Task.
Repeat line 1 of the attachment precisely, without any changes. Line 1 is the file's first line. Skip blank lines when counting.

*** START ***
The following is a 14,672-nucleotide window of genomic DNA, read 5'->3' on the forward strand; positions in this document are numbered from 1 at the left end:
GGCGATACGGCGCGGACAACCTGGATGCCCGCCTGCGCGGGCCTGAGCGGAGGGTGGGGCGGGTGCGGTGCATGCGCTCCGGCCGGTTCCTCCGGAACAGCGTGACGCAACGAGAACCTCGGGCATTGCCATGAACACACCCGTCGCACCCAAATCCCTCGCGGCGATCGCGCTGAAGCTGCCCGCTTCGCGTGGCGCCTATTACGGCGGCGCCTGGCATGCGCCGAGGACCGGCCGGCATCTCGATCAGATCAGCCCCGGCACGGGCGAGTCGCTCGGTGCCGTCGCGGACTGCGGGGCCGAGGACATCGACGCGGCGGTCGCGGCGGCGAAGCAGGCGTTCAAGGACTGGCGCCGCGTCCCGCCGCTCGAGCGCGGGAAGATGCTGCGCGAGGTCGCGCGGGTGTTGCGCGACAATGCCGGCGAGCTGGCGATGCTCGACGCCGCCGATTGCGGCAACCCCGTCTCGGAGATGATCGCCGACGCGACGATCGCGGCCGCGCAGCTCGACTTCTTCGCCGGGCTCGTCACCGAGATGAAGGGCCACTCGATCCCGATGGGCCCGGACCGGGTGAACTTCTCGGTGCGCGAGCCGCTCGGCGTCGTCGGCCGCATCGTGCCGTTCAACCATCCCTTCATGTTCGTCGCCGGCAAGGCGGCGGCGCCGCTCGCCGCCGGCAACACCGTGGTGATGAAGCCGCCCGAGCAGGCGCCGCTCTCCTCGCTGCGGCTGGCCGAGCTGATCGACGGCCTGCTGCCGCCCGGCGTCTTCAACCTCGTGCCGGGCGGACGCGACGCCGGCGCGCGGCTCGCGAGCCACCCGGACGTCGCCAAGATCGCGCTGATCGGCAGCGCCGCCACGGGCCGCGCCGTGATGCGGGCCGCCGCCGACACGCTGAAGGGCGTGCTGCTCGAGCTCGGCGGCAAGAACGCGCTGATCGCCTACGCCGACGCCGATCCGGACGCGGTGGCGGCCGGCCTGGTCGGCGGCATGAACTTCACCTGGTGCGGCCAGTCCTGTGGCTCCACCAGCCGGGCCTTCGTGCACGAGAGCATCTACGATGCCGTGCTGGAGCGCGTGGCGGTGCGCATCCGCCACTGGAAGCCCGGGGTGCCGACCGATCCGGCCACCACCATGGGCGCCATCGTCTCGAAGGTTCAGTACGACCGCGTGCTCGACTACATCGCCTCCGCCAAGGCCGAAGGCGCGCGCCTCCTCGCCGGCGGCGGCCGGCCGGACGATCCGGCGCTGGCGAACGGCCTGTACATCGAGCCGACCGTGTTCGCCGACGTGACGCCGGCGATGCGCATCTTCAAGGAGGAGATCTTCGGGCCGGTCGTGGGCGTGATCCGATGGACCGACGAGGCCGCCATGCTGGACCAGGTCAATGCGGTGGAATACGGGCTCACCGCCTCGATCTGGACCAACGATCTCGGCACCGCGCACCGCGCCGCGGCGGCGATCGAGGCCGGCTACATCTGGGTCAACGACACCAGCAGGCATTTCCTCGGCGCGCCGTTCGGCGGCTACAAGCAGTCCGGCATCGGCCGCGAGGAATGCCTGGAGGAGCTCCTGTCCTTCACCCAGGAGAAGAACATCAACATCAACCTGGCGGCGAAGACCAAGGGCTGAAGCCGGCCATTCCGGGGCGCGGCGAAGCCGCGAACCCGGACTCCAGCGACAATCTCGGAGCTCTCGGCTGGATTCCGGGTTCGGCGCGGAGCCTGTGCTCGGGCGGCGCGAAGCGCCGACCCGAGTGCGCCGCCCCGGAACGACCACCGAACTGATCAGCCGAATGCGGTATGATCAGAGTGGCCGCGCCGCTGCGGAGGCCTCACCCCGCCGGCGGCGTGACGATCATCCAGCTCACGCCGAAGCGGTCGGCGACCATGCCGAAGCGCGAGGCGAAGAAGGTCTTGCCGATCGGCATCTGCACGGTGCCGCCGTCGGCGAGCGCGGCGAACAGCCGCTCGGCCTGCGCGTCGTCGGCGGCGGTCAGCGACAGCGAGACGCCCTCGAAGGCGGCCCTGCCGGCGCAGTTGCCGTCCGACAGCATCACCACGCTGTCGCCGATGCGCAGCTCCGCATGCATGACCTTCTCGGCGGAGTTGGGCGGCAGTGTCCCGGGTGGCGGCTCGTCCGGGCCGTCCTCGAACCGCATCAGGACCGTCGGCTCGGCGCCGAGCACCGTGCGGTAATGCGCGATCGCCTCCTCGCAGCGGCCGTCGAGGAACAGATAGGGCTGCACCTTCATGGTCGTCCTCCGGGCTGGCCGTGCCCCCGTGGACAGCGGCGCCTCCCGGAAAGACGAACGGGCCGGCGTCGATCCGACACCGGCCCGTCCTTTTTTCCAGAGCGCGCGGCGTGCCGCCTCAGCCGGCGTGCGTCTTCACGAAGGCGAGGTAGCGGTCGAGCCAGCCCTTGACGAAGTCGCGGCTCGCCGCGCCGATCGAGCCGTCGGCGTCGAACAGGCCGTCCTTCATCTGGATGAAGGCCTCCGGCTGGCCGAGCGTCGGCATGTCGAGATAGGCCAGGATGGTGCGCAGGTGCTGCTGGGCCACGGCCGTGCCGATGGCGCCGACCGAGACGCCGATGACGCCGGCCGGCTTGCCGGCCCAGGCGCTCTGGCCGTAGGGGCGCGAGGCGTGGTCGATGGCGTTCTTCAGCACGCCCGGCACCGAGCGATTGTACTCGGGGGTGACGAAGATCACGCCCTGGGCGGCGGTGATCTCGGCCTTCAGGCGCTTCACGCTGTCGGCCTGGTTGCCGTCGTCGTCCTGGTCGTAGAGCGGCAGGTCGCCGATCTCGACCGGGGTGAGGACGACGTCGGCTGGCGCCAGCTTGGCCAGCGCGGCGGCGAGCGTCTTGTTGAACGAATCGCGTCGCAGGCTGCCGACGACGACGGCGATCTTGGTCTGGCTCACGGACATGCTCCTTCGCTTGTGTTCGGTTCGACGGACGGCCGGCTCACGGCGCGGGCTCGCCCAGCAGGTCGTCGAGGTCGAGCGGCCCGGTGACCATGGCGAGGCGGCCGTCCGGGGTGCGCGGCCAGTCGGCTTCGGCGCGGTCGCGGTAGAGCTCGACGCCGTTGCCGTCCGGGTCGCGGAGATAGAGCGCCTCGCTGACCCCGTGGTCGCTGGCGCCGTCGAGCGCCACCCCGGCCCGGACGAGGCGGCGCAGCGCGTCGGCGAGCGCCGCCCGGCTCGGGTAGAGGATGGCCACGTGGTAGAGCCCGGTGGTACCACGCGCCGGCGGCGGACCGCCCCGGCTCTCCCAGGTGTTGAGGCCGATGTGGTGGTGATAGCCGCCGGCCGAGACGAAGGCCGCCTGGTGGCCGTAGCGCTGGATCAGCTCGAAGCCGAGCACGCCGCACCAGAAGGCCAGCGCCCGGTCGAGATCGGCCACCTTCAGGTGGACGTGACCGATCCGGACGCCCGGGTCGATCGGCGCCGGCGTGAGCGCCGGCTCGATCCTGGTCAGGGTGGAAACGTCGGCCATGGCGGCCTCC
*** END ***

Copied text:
The following is a 14,672-nucleotide window of genomic DNA, read 5'->3' on the forward strand; positions in this document are numbered from 1 at the left end: